Back in the '50's, when I was a student and then a young Instructor at Harvard, Sigmund Freud's theories of human personality, which were enjoying a considerable [and, in my opinion, deserved] reputation, were challenged by the school of Psychological Theory known as Behaviorism, of which the Harvard professor B. F. Skinner was the leading exponent. It was the contention of Skinnerian behaviorists that they could give a completely adequate explanation of even the most complex behaviors without reference to internal thought processes, conscious or unconscious, restricting themselves solely to observable stimuli and responses. According to Skinner, human behavior, like animal behavior, could be regulated by schedules of positive and negative reinforcement [rewards and punishments], such as pellets of food for chickens or pigeons. In the laboratory, Skinner's disciples were able to achieve such wonders as conditioning a chicken to play perfect games of tic-tac-toe. Skinner himself viewed his theories as beneficent, since they taught that desired results could be achieved by properly constructed schedules of positive reinforcement, without the need for punishment at all. Some readers of this blog may be familiar with the enormous stir created by Noam Chomsky's scathing review, in 1959, of Skinner's attempt in Verbal Behavior to explain language acquisition by Behavioral Theory.
In those days, an urban legend was making the rounds in Cambridge, Mass. about a malicious game devised by some of Skinner's more reprehensible students. According to the legend, they would go to a student party and spot a shy, anxious, socially awkward young man [of whom, at Cambridge parties in those days there was sure to be an adequate supply], and they would observe him quietly until they spotted some distinctive bit of socially unacceptable behavior that he exhibited, such as picking his nose. Then they would position themselves around the room, and as soon as he moved his finger to his nose, they would all smile broadly at him for a moment. [This was the positive reinforcement.] By the end of the evening, it was said, they would have him touching his nose again and again, like a pigeon pecking a key that released a pellet of food. The poor young man would be utterly unaware that he had been "conditioned by a schedule of positive reinforcement."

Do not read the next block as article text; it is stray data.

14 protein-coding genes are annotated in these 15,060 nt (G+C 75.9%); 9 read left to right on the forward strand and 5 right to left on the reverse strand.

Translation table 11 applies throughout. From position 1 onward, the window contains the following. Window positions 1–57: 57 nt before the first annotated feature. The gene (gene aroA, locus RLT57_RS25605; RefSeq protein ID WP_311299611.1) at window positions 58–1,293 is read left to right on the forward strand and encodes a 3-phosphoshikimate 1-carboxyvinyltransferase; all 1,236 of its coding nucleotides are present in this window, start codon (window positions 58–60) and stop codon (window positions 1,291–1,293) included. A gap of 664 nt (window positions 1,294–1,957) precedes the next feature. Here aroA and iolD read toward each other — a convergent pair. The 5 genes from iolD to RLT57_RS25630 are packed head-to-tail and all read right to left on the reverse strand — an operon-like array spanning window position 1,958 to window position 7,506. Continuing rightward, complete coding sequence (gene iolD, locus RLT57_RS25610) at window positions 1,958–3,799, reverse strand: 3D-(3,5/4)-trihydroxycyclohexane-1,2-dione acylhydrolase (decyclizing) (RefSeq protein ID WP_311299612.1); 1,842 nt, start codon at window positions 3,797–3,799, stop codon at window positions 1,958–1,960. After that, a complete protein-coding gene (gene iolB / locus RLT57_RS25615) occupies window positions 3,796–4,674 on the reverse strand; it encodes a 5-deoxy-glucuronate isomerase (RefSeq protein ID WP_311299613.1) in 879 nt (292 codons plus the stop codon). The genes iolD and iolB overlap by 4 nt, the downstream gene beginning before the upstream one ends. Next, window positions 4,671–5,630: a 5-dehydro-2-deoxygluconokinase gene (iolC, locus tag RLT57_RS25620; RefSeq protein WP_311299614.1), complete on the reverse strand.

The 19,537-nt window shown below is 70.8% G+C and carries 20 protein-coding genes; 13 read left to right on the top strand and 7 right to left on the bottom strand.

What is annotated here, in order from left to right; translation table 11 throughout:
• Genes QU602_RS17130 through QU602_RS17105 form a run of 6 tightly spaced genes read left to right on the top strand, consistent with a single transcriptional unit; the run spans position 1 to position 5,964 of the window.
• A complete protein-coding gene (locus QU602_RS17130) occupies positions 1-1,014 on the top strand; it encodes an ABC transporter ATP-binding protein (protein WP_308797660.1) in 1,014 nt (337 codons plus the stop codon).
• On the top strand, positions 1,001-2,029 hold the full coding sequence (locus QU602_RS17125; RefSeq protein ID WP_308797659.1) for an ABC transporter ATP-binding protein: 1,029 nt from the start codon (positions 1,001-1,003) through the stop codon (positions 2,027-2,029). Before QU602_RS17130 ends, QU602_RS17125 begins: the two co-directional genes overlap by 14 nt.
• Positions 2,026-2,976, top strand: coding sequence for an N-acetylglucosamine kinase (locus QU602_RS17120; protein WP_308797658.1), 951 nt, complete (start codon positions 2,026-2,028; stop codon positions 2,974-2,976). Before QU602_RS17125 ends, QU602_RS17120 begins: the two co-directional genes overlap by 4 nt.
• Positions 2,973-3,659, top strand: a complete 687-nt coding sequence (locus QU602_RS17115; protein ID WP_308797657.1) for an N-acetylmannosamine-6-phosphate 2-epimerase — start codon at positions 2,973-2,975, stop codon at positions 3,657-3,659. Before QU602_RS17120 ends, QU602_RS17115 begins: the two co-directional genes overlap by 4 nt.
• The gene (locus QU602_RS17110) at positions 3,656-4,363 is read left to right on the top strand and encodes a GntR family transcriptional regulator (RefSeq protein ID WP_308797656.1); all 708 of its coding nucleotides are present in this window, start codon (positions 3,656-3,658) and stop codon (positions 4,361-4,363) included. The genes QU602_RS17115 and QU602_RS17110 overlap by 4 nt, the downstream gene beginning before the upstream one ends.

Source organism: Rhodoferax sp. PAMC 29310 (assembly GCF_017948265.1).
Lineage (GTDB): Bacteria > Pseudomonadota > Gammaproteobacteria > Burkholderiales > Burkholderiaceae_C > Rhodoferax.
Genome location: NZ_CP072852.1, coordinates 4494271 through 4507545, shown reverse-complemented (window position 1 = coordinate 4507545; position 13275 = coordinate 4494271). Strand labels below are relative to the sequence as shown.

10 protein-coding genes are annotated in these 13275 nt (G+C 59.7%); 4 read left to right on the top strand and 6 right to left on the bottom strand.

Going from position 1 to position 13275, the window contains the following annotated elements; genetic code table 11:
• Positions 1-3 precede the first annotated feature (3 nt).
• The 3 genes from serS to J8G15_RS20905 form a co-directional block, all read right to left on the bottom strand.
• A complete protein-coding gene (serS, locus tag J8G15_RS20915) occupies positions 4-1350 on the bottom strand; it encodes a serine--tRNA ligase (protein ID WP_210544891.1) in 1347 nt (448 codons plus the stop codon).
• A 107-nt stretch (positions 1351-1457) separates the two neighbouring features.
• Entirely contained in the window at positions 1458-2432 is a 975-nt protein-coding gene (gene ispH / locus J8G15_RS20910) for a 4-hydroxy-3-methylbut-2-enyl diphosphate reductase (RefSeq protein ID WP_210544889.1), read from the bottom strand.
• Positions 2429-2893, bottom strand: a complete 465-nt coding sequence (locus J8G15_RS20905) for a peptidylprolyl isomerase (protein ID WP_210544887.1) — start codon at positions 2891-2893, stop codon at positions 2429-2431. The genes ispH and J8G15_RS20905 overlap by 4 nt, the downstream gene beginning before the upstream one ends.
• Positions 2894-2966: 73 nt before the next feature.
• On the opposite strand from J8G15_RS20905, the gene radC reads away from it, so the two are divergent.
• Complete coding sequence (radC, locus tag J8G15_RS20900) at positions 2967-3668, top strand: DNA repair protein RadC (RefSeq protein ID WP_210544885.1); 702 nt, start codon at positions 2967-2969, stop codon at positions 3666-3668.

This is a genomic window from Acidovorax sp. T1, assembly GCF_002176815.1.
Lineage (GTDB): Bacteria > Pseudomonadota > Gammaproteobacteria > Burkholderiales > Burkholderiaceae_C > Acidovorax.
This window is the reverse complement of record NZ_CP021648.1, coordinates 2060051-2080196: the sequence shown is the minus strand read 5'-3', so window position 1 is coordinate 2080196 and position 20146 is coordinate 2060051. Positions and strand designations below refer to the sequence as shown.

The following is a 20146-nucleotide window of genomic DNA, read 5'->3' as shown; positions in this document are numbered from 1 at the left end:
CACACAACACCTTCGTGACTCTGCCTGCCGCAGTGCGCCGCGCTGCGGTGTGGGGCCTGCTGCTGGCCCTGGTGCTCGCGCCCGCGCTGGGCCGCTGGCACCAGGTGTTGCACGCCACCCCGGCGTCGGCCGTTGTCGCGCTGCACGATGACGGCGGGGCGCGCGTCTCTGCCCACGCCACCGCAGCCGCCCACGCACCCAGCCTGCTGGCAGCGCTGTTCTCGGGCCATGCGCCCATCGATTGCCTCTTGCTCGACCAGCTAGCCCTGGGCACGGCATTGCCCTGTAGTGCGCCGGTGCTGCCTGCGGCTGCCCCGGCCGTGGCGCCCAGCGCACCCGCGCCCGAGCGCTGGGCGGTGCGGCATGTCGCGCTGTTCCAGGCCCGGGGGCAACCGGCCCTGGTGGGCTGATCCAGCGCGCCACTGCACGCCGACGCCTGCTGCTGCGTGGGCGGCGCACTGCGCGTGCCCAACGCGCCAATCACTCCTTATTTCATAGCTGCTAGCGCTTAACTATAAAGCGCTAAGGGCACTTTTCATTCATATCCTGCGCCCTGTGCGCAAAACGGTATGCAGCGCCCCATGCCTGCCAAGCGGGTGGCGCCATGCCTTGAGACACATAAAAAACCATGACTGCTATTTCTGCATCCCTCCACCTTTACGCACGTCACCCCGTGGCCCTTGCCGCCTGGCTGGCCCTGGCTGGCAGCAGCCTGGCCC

Readers of this blog may have noticed that I have a rather embarrassingly compulsive need for encouragement from my readers in the form of the comments appended to blog posts. Periodically, I express my dismay with the enterprise of blogging, exhibiting a pathetic desire to be reassured that my efforts are not falling on deaf ears [or, perhaps more accurately, on blind eyes.] I think I have developed this tic as a consequence of a lifetime in the classroom, where one is constantly rewarded with reactions from one's students -- laughter at a joke, a groan when an exam is announced, the shy smile from the quiet young woman the back row who never speaks in class but seems to understand one's subtlest points and most obscure references. None of these "positive reinforcements" are available in the blogosphere, where even the identity of one's readers may be concealed behind bizarre web handles.
I shall soldier on, confident that someone out there is reading me. When I grow anxious and feel unappreciated, I shall consult Google's statistics, which faithfully record every visit to this page. How strange we humans are.